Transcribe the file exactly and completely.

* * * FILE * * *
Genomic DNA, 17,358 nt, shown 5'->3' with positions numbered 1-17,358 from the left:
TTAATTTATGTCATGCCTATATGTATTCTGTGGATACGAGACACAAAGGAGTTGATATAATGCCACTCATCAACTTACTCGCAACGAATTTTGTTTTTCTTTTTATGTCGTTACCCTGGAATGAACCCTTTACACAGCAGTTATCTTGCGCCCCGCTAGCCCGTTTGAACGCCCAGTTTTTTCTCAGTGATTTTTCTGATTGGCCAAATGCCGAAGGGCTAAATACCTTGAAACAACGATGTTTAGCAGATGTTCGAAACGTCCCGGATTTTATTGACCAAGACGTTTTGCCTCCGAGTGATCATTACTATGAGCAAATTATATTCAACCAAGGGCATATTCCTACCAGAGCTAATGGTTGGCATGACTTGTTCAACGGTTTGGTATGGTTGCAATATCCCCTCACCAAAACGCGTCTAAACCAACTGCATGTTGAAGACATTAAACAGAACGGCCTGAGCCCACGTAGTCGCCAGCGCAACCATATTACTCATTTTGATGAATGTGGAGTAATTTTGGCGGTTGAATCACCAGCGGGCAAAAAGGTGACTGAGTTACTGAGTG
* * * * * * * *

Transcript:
Genomic DNA, 17,358 nt, shown 5'->3' with positions numbered 1-17,358 from the left:
TTAATTTATGTCATGCCTATATGTATTCTGTGGATACGAGACACAAAGGAGTTGATATAATGCCACTCATCAACTTACTCGCAACGAATTTTGTTTTTCTTTTTATGTCGTTACCCTGGAATGAACCCTTTACACAGCAGTTATCTTGCGCCCCGCTAGCCCGTTTGAACGCCCAGTTTTTTCTCAGTGATTTTTCTGATTGGCCAAATGCCGAAGGGCTAAATACCTTGAAACAACGATGTTTAGCAGATGTTCGAAACGTCCCGGATTTTATTGACCAAGACGTTTTGCCTCCGAGTGATCATTACTATGAGCAAATTATATTCAACCAAGGGCATATTCCTACCAGAGCTAATGGTTGGCATGACTTGTTCAACGGTTTGGTATGGTTGCAATATCCCCTCACCAAAACGCGTCTAAACCAACTGCATGTTGAAGACATTAAACAGAACGGCCTGAGCCCACGTAGTCGCCAGCGCAACCATATTACTCATTTTGATGAATGTGGAGTAATTTTGGCGGTTGAATCACCAGCGGGCAAAAAGGTGACTGAGTTACTGAGTG